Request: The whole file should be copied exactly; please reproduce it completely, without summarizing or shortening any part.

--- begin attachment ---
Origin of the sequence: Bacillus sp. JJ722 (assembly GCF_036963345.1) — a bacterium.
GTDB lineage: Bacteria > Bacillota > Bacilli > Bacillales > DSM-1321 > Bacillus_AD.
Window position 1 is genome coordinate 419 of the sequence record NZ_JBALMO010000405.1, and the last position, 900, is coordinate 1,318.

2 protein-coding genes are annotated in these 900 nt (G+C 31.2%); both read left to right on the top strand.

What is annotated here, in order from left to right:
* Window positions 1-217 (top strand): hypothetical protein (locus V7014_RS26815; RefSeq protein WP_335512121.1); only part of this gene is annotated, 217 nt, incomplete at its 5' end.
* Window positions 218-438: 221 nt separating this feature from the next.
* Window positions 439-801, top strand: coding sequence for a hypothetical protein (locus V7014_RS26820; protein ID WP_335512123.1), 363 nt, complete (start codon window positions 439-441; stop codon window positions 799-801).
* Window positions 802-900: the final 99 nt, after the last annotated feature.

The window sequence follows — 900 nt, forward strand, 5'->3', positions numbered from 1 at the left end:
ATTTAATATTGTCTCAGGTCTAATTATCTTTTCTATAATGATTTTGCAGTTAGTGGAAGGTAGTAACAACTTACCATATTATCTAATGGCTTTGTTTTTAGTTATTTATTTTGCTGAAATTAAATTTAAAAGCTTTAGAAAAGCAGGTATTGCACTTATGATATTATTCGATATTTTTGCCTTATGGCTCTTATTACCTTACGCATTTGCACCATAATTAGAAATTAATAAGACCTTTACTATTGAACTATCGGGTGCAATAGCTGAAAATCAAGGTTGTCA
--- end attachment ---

Origin of the sequence: Bacillus sp. JJ722 (assembly GCF_036963345.1) — a bacterium.
GTDB lineage: Bacteria > Bacillota > Bacilli > Bacillales > DSM-1321 > Bacillus_AD.
Window position 1 is genome coordinate 419 of the sequence record NZ_JBALMO010000405.1, and the last position, 900, is coordinate 1,318.

2 protein-coding genes are annotated in these 900 nt (G+C 31.2%); both read left to right on the top strand.

What is annotated here, in order from left to right:
* Window positions 1-217 (top strand): hypothetical protein (locus V7014_RS26815; RefSeq protein WP_335512121.1); only part of this gene is annotated, 217 nt, incomplete at its 5' end.
* Window positions 218-438: 221 nt separating this feature from the next.
* Window positions 439-801, top strand: coding sequence for a hypothetical protein (locus V7014_RS26820; protein ID WP_335512123.1), 363 nt, complete (start codon window positions 439-441; stop codon window positions 799-801).
* Window positions 802-900: the final 99 nt, after the last annotated feature.

The window sequence follows — 900 nt, forward strand, 5'->3', positions numbered from 1 at the left end:
ATTTAATATTGTCTCAGGTCTAATTATCTTTTCTATAATGATTTTGCAGTTAGTGGAAGGTAGTAACAACTTACCATATTATCTAATGGCTTTGTTTTTAGTTATTTATTTTGCTGAAATTAAATTTAAAAGCTTTAGAAAAGCAGGTATTGCACTTATGATATTATTCGATATTTTTGCCTTATGGCTCTTATTACCTTACGCATTTGCACCATAATTAGAAATTAATAAGACCTTTACTATTGAACTATCGGGTGCAATAGCTGAAAATCAAGGTTGTCA